Sunday, 4 November 2012

Book Review Two


Ingo 
Book By: Helen Dunmore
Book Review By: Maggie Chopra


            Sapphire and her older brother Connor, raised on the coast of Cornwall, always wondered about the mysteries upon sea. Their life was always perfect, living with their mother and father along the shore, playing, swimming and exploring the waters. However, once their father goes missing, Connor begins to disappear for hours on end. Everything seems strange, until Sapphire discovers the thrilling but treacherous world buried beneath the waves. Sapphire Trewehlla is trapped between both worlds, yet only one can be chosen. Which one will she choose?
            Longing is the perfect word to summarize the book, Ingo, overall. This longing that Sapphire, Connor and their father felt for Ingo, that Sapphire felt towards finding her supposedly dead father, and what she felt for her life to return to its same state before her father went missing. Helen Dunmore’s descriptive words made me critically think about the message that she was trying to portray while writing this magnificent fantasy fiction, and there were definitely several separate ideas she interpreted. Not everything should be taken at face value was the theme that echoed throughout this narrative. For example, Ingo was represented as a hidden world with beautiful yet dangerous characteristics. The fact that anyone could loose him or herself in Ingo explained that nothing should be judged at its first glance. When Sapphire first discovered this mysterious land beneath water she thought it was the flawless place to play, though she never knew about the secret threats that were concealed inside. Countless symbols were shown in this story to express the theme as well, one being Sapphire itself. She was revealed as a preteen whose decisions were not always the best as they fluctuated just like the tides. The land in this book symbolized the bondage with family that should never be lost. Sapphire tends to lean towards her desires at sea, but what is holding her back in the connection with her family. Humans have wants and desires, and what you want does not always mean that it is the right thing for you. Again, just because Sapphire desired the sea, it that did not necessarily mean that it was a perfect place for her. This fiction book does not only satisfy younger crowds, but is literature for any age. Earth or Ocean, will Sapphire give up her family for her wish? It is up to you to find out, read Ingo – by Helen Dunmore.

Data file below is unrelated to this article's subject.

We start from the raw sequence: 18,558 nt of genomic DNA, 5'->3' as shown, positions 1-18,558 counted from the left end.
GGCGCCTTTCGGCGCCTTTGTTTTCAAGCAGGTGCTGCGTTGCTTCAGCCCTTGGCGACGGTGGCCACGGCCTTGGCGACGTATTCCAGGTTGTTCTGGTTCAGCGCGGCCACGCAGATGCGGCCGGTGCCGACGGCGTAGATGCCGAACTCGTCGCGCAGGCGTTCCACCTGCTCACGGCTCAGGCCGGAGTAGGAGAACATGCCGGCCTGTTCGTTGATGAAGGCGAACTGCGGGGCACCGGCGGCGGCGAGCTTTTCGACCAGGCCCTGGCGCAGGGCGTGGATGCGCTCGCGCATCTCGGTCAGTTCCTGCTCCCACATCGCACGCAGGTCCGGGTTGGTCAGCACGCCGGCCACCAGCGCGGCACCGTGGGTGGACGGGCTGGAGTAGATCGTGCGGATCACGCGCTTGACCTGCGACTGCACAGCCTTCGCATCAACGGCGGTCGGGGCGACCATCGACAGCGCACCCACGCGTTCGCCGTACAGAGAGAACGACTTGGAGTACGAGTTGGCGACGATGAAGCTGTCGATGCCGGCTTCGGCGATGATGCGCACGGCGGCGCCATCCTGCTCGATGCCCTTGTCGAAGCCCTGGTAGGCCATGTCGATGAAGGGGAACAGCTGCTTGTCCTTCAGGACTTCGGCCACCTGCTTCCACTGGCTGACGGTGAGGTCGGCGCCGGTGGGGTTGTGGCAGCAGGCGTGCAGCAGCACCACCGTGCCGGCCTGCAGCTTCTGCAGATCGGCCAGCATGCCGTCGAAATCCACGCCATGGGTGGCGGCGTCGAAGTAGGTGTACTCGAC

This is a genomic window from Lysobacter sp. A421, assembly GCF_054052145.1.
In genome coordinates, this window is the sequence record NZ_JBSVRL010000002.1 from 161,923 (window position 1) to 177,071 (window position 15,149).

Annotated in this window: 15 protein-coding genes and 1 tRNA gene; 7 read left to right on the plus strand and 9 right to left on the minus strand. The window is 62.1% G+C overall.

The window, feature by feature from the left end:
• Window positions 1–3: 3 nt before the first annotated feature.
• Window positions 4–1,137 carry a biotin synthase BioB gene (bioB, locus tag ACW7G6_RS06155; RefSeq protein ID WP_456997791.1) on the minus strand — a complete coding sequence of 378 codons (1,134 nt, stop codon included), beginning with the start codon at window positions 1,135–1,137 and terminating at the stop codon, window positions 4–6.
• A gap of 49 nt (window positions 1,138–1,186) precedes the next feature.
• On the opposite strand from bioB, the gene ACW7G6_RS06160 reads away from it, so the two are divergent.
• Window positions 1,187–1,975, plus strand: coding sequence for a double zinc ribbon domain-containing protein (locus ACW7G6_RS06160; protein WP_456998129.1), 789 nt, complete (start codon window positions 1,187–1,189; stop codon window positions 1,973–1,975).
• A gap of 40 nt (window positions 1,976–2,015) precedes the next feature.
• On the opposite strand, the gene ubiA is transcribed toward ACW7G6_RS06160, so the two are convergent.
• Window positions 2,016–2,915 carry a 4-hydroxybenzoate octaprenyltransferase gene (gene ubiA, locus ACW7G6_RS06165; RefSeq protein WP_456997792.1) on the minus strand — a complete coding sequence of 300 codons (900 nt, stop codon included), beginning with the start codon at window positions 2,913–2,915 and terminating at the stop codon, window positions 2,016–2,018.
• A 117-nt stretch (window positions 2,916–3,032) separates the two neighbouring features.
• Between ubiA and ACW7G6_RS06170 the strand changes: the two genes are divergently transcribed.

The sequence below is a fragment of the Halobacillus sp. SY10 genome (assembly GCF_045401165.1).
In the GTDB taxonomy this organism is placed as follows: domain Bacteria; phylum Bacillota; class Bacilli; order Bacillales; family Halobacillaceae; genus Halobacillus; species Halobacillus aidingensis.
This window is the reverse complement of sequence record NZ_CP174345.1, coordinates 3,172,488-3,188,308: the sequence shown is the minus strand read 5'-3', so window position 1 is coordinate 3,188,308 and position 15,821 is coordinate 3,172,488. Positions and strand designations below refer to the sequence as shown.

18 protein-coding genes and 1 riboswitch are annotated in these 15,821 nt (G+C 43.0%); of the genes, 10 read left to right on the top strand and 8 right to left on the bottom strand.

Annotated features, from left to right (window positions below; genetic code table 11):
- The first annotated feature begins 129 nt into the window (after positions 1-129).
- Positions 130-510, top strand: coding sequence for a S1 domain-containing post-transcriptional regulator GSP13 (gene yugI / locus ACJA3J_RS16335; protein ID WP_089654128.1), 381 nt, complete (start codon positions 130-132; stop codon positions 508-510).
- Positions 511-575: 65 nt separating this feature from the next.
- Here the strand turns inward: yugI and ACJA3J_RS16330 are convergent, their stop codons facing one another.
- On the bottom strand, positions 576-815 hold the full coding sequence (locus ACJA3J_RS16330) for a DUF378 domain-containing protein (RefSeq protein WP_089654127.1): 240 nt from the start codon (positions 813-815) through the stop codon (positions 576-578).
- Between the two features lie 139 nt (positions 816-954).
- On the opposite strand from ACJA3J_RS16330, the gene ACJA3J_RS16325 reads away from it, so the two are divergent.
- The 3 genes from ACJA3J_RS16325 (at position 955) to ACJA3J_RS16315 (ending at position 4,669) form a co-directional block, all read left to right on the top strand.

4 comments:

Osereme Omosun said...

Your first paragraph really gives me a clear sense of what Ingo is really about. Already I have an idea of what the authors intentions are in the novel and who Sapphire really is. Awesome book review!!!

Maggie said...

Thanks Osereme!

Jami said...

Great job Maggie! I like the way you end your critique paragraph. It looks like you've put a lot of work into your blog I like background, your quotes and everything else. Lovely!

Maggie said...

Thank You Jami!

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